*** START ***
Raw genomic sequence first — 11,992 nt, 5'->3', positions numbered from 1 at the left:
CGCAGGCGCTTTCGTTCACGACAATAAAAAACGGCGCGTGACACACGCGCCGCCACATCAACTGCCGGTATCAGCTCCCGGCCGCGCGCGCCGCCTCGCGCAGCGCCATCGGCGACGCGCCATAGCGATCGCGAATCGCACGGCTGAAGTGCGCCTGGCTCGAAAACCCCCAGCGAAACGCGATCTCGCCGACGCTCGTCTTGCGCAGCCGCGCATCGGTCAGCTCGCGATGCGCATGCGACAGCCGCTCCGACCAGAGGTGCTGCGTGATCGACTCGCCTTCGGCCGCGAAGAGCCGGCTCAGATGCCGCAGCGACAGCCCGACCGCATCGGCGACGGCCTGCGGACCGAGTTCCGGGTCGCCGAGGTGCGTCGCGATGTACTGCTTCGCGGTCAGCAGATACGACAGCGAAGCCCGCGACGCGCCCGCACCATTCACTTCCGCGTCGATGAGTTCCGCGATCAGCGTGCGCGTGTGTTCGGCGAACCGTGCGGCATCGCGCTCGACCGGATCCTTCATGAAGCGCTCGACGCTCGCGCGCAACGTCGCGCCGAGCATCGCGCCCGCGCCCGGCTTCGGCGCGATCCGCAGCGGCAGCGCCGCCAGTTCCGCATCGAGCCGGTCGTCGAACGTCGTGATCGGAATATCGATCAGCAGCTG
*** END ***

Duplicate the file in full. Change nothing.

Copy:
Raw genomic sequence first — 11,992 nt, 5'->3', positions numbered from 1 at the left:
CGCAGGCGCTTTCGTTCACGACAATAAAAAACGGCGCGTGACACACGCGCCGCCACATCAACTGCCGGTATCAGCTCCCGGCCGCGCGCGCCGCCTCGCGCAGCGCCATCGGCGACGCGCCATAGCGATCGCGAATCGCACGGCTGAAGTGCGCCTGGCTCGAAAACCCCCAGCGAAACGCGATCTCGCCGACGCTCGTCTTGCGCAGCCGCGCATCGGTCAGCTCGCGATGCGCATGCGACAGCCGCTCCGACCAGAGGTGCTGCGTGATCGACTCGCCTTCGGCCGCGAAGAGCCGGCTCAGATGCCGCAGCGACAGCCCGACCGCATCGGCGACGGCCTGCGGACCGAGTTCCGGGTCGCCGAGGTGCGTCGCGATGTACTGCTTCGCGGTCAGCAGATACGACAGCGAAGCCCGCGACGCGCCCGCACCATTCACTTCCGCGTCGATGAGTTCCGCGATCAGCGTGCGCGTGTGTTCGGCGAACCGTGCGGCATCGCGCTCGACCGGATCCTTCATGAAGCGCTCGACGCTCGCGCGCAACGTCGCGCCGAGCATCGCGCCCGCGCCCGGCTTCGGCGCGATCCGCAGCGGCAGCGCCGCCAGTTCCGCATCGAGCCGGTCGTCGAACGTCGTGATCGGAATATCGATCAGCAGCTG